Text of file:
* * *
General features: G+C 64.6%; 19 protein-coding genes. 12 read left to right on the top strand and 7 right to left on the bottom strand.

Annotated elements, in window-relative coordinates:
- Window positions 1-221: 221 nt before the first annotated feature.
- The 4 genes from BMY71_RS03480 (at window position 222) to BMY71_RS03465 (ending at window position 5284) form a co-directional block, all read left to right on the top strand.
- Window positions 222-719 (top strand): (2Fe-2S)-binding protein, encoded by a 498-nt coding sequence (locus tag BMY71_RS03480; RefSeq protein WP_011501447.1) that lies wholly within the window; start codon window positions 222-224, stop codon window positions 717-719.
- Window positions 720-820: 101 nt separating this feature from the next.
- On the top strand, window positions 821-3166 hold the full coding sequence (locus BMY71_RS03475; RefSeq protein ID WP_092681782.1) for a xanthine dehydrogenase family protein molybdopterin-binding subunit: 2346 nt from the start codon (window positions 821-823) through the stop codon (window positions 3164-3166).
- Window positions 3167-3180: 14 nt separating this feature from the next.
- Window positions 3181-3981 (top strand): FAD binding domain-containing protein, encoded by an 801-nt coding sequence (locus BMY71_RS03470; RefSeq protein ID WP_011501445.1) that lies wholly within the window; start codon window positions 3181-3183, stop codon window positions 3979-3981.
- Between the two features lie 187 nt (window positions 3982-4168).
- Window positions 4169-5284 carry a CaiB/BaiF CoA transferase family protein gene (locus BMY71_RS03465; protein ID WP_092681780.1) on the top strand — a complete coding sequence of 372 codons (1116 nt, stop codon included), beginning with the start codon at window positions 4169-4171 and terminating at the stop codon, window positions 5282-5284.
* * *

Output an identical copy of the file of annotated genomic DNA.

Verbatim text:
General features: G+C 64.6%; 19 protein-coding genes. 12 read left to right on the top strand and 7 right to left on the bottom strand.

Annotated elements, in window-relative coordinates:
- Window positions 1-221: 221 nt before the first annotated feature.
- The 4 genes from BMY71_RS03480 (at window position 222) to BMY71_RS03465 (ending at window position 5284) form a co-directional block, all read left to right on the top strand.
- Window positions 222-719 (top strand): (2Fe-2S)-binding protein, encoded by a 498-nt coding sequence (locus tag BMY71_RS03480; RefSeq protein WP_011501447.1) that lies wholly within the window; start codon window positions 222-224, stop codon window positions 717-719.
- Window positions 720-820: 101 nt separating this feature from the next.
- On the top strand, window positions 821-3166 hold the full coding sequence (locus BMY71_RS03475; RefSeq protein ID WP_092681782.1) for a xanthine dehydrogenase family protein molybdopterin-binding subunit: 2346 nt from the start codon (window positions 821-823) through the stop codon (window positions 3164-3166).
- Window positions 3167-3180: 14 nt separating this feature from the next.
- Window positions 3181-3981 (top strand): FAD binding domain-containing protein, encoded by an 801-nt coding sequence (locus BMY71_RS03470; RefSeq protein ID WP_011501445.1) that lies wholly within the window; start codon window positions 3181-3183, stop codon window positions 3979-3981.
- Between the two features lie 187 nt (window positions 3982-4168).
- Window positions 4169-5284 carry a CaiB/BaiF CoA transferase family protein gene (locus BMY71_RS03465; protein ID WP_092681780.1) on the top strand — a complete coding sequence of 372 codons (1116 nt, stop codon included), beginning with the start codon at window positions 4169-4171 and terminating at the stop codon, window positions 5282-5284.